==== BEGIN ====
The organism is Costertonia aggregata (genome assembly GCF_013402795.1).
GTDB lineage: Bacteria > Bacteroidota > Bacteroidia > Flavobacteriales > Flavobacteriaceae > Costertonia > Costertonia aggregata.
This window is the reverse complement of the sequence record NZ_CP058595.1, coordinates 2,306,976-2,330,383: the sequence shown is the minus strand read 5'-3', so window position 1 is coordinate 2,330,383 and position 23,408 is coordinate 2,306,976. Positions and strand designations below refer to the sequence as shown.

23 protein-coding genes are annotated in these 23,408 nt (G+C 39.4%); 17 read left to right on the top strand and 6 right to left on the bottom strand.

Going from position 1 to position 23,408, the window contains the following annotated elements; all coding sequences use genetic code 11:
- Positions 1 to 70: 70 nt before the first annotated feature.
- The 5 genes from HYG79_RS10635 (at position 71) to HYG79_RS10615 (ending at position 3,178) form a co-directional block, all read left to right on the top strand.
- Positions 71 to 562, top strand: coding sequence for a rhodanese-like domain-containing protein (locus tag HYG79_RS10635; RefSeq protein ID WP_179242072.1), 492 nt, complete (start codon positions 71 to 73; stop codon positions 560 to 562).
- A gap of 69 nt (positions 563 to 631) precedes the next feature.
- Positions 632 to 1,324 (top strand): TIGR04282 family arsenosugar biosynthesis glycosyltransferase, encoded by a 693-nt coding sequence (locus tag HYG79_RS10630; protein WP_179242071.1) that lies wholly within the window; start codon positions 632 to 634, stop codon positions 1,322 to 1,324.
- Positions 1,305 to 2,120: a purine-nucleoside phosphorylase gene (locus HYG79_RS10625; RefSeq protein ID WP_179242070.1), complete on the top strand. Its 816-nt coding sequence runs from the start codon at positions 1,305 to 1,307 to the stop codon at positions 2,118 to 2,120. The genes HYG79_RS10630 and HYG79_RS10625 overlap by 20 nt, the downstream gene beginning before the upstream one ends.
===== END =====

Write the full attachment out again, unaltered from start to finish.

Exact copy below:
The organism is Costertonia aggregata (genome assembly GCF_013402795.1).
GTDB lineage: Bacteria > Bacteroidota > Bacteroidia > Flavobacteriales > Flavobacteriaceae > Costertonia > Costertonia aggregata.
This window is the reverse complement of the sequence record NZ_CP058595.1, coordinates 2,306,976-2,330,383: the sequence shown is the minus strand read 5'-3', so window position 1 is coordinate 2,330,383 and position 23,408 is coordinate 2,306,976. Positions and strand designations below refer to the sequence as shown.

23 protein-coding genes are annotated in these 23,408 nt (G+C 39.4%); 17 read left to right on the top strand and 6 right to left on the bottom strand.

Going from position 1 to position 23,408, the window contains the following annotated elements; all coding sequences use genetic code 11:
- Positions 1 to 70: 70 nt before the first annotated feature.
- The 5 genes from HYG79_RS10635 (at position 71) to HYG79_RS10615 (ending at position 3,178) form a co-directional block, all read left to right on the top strand.
- Positions 71 to 562, top strand: coding sequence for a rhodanese-like domain-containing protein (locus tag HYG79_RS10635; RefSeq protein ID WP_179242072.1), 492 nt, complete (start codon positions 71 to 73; stop codon positions 560 to 562).
- A gap of 69 nt (positions 563 to 631) precedes the next feature.
- Positions 632 to 1,324 (top strand): TIGR04282 family arsenosugar biosynthesis glycosyltransferase, encoded by a 693-nt coding sequence (locus tag HYG79_RS10630; protein WP_179242071.1) that lies wholly within the window; start codon positions 632 to 634, stop codon positions 1,322 to 1,324.
- Positions 1,305 to 2,120: a purine-nucleoside phosphorylase gene (locus HYG79_RS10625; RefSeq protein ID WP_179242070.1), complete on the top strand. Its 816-nt coding sequence runs from the start codon at positions 1,305 to 1,307 to the stop codon at positions 2,118 to 2,120. The genes HYG79_RS10630 and HYG79_RS10625 overlap by 20 nt, the downstream gene beginning before the upstream one ends.